Tuesday, January 21, 2014

Looking for a Partnership?

Lots of action on the racing partnership front, at least in New York. Lots of recent Facebook controversy about the ubiquitous Drawing Away Stables, and whether its partnership model contributes to the likelihood that its horses might be over-raced and under-retired. And a couple of interesting new partnership initiatives, from trainers Gary Contessa and Abigail Adsit, the latter a former Linda Rice assistant who's recently gone out on her own. And my own Castle Village Farm is looking to put together new claiming and two-year-old partnerships in the new year. At the same time, the failure of the well-known Karakorum Racing Stable, which once occupied Drawing Away's place as the New York partnership with the most starters, and which took with it a good deal of partners' and employees' money, reminds us that there are indeed risks in joining a thoroughbred partnership. (For a sanitized version of that story, see here.)

Overall, the rule of thumb for many years has been that purse earnings amount to about 50% of the cost of keeping all those race horses in training. With the advent of higher purses in New York, and relative stagnation in trainers' day rates (except perhaps at the stratospheric level of Todd Pletcher et al.), one can guess that a thoroughbred owner in New York might now lose only 25-30% of the cost of keeping an average horse in training. Still, that's a loss, and it doesn't count the cost of acquiring the horse in the first place, whether it's a $12,500 claimer or a $500,000 yearling purchase at Keeneland. Sometimes, your horse gets claimed for more than you paid for it, or you can sell it as a broodmare or stallion prospect. Far more often, you sell your horse for only a fraction of its purchase price or give it away (to, I hope, a good retirement home).

So don't go into a racing partnership expecting to make money. If you do, great. But more likely, you won.t. And if you don't, you'll still have the thrills that go with thoroughbred ownership -- watching your horse develop, hanging out at the barn, getting your picture taken in the winners circle. For most partners, a good result is having a good time while not losing too much money and not feeling that you're being taken advantage of.

So what should you look for in a partnership business plan or contract -- whether you're in one now and thinking about changing or whether you're thinking about getting involved for the first time?

Let's deal with the non-monetary issues first.

At the top of the list is what kind of involvement does the partnership provide? The high-end partnerships -- Centennial, Dogwood, Team Valor and West Point, for example --  have superb customer service, with staffers providing tours of the barns and meeting partners in the paddock. Of course, one pays for that kind of service (see below). At the other end of the scale, some partnerships bar partners from the training track and barn area, at least during training hours, and provide minimal information and partner support.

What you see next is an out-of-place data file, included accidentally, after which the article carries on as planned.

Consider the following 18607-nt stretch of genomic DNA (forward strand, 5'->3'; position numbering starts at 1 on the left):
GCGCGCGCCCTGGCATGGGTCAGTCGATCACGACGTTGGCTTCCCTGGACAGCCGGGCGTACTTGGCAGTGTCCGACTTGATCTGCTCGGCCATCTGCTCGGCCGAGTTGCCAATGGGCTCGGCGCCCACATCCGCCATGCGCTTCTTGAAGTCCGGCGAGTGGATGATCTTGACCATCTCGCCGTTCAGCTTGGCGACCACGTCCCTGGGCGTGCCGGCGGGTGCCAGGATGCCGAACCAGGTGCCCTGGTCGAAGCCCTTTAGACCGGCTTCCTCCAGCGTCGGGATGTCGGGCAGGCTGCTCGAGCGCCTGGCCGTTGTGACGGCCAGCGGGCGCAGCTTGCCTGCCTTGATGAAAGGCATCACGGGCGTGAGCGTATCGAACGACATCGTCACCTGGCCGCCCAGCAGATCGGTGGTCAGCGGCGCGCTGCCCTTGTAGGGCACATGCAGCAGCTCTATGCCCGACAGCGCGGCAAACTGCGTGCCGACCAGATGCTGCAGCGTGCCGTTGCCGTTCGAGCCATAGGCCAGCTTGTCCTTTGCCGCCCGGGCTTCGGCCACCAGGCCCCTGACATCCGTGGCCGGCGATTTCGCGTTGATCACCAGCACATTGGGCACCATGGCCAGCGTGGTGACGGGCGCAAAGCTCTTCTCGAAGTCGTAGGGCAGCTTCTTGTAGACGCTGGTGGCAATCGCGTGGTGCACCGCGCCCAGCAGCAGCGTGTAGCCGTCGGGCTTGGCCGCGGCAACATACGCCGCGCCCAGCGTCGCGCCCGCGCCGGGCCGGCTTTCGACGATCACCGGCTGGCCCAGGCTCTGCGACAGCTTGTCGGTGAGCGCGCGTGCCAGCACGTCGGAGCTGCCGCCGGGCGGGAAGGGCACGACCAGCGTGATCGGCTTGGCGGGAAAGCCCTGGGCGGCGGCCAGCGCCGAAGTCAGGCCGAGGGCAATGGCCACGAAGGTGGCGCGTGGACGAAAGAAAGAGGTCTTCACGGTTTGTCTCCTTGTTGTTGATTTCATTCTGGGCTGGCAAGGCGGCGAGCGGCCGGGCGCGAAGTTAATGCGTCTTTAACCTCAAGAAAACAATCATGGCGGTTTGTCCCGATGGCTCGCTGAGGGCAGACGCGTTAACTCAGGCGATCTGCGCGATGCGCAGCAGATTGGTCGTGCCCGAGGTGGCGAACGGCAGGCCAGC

Questions to ask: Can I go to the barn and the training track to see my horse? Will the partnership help me with licensing? Does the partnership let me know what's going on, with phone or email notification of workouts, plans for races, entries, results and more? How can I be in touch with my fellow partners; is there an email list for the partnership? Will my opinion be listened to? Who makes decisions about which races to enter?

One goes, or should go, into a racing partnership knowing that the primary purpose is not to make money. Because that's true, the intangibles become all that much more important.

Next, What does your partnership do to make sure that its horses have a safe and secure retirement when their racing careers are over? Does the partnership have a clear retirement plan, and the financing to carry it out? Does the partnership contact successor owners of its horses, making it clear that the partnership is there to help if retirement becomes necessary? You'll feel better about your involvement if you know that the horses that give you so much pleasure are being taken care of.

Okay, now let's talk about the money. Basically, partnerships come in two flavors: those where the partners pay the ongoing training costs and those with a single up-front charge and no additional fees. The former is the more common and, in my opinion, makes more sense, for reasons that will become apparent.

So let's look at that model. The first question to ask is: how does the partnership manager or promoter -- who may be the trainer as well -- make money? There are really only three ways: